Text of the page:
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|Conditions Information||Posted By||Posted On|
|2015-06-24||Route: West Slopes
Info: ***Items to bring: Yack Tracks, hiking boots (no keens), lightweight hat, lightweight gloves, long-sleeve shirt, wind-guard, and lightweight puffer jacket, and bandanna for your nose and mouth and sunglasses through the willows- the bugs are AWFUL (but not for too long). Wish everyone posted like this... I forgot my Yack tracks, hat, and gloves and they would have been nice to have had because it was COLD up top! The route is CLEAR of most snow. Only a little at about 13,000 feet for a little while and yack tracks would be helpful. Start early to avoid it turning into slippery mush- which it started to by 11 am. Took me 4 hours and I consider myself in decent shape! It was hard! 14ers are no joke! ***1/2 mile in, the trail is covered by a rushing stream. There are good enough social trails to get you around it though. Look for the two newly carved logs placed across the stream and go OVER the large rock instead of jumping around the nearby islands to avoid accidental plumage! you can read my blog for more details on this peak and others as I attempt to climb all the 14ers this summer. Read at sunshineof1985.com.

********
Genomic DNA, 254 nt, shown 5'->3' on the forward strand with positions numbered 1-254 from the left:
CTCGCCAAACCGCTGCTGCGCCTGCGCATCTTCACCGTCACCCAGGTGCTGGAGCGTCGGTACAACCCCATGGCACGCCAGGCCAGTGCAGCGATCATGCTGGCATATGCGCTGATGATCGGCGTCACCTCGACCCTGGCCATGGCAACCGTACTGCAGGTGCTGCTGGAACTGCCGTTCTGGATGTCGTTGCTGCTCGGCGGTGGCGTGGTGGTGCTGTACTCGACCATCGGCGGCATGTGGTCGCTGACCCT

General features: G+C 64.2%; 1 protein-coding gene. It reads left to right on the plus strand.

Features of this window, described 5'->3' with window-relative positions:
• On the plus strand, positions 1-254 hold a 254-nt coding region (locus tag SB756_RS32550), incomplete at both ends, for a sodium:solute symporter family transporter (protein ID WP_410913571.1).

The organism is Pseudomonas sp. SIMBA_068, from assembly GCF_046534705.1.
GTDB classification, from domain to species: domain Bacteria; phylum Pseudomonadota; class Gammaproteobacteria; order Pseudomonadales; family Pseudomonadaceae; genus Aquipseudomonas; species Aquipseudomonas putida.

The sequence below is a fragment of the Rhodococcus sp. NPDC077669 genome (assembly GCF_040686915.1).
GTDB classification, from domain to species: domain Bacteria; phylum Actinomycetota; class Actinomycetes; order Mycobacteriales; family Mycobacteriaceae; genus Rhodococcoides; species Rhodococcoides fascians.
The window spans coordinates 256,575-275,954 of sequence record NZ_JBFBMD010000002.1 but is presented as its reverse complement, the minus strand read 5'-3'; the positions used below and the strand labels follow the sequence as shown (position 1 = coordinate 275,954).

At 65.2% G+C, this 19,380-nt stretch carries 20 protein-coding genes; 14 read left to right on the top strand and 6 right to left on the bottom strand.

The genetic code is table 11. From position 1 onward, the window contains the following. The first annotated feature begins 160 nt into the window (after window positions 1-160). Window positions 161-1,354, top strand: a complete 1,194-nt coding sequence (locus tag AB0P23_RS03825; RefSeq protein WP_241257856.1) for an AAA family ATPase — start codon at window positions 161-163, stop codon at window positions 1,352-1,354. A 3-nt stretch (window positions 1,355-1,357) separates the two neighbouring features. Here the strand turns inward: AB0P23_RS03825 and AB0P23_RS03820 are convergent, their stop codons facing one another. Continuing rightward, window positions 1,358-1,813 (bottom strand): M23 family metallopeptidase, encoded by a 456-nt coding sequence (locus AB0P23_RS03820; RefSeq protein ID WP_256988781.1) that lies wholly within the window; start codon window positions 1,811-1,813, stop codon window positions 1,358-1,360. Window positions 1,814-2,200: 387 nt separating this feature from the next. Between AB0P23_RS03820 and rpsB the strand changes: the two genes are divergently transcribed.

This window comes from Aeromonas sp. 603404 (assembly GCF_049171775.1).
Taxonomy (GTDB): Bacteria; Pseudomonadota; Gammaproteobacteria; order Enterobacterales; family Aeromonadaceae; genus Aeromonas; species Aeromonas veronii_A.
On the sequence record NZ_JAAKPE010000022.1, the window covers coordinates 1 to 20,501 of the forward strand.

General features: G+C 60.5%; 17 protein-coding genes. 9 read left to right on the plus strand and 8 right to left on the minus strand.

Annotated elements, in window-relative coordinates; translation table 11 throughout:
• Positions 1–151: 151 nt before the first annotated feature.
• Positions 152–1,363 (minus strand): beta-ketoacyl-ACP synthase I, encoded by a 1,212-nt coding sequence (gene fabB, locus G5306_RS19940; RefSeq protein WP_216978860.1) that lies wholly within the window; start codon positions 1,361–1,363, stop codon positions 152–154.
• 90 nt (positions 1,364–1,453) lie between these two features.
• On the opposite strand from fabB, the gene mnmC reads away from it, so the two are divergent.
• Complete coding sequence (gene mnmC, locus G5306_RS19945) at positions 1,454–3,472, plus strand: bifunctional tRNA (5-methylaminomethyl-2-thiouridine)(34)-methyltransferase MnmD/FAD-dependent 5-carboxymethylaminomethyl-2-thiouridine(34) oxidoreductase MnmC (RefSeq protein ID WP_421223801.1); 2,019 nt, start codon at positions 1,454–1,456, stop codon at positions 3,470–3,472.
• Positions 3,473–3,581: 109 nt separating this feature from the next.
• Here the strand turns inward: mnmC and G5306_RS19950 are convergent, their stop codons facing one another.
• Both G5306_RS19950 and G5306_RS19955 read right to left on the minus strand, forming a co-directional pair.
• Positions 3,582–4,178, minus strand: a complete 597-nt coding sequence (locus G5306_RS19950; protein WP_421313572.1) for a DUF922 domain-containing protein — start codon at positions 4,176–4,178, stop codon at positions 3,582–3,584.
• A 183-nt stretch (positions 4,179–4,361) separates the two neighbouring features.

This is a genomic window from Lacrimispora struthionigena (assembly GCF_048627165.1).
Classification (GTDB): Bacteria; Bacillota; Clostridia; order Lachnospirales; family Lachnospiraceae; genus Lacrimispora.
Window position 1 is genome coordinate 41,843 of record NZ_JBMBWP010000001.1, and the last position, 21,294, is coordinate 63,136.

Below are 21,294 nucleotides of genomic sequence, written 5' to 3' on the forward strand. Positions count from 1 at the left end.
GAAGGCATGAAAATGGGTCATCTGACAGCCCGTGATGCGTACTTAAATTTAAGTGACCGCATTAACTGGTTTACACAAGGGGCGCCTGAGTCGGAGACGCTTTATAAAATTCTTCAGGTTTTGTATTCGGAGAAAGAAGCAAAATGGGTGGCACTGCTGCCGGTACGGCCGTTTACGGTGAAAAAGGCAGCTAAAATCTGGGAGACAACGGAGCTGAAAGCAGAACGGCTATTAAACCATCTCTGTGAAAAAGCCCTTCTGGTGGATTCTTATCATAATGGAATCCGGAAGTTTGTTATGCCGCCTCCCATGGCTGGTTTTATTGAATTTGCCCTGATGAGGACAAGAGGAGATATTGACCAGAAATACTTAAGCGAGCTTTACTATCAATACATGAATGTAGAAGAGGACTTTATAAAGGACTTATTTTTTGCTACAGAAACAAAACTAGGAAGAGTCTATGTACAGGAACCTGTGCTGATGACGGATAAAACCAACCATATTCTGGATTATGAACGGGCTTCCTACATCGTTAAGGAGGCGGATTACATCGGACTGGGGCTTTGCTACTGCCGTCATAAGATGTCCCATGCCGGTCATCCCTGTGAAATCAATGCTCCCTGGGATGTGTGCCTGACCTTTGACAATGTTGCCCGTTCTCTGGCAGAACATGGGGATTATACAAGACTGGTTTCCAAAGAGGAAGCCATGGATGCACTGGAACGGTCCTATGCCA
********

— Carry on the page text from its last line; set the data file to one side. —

|2015-06-20||Route: West Slopes
Info: The same conditions apply as previous updates. The creek is still running full; having waterproof footwear is good for the mud in the willows. The only thing I‘d advise is that some form of traction (whether Microspikes or Yaktrax) would be helpful with the snow around 13,000‘. If you go early enough in the day, it‘s easy to just throw your traction on and climb up. Some people were having difficulty with this early on in the day.
|2015-06-19||Route: West Slopes
Info: Snow above 13,000‘. Light freeze overnight kept things solid until about 0830. Overall mostly melted out and dry. Go get it!
|2015-06-17||Route: West Slopes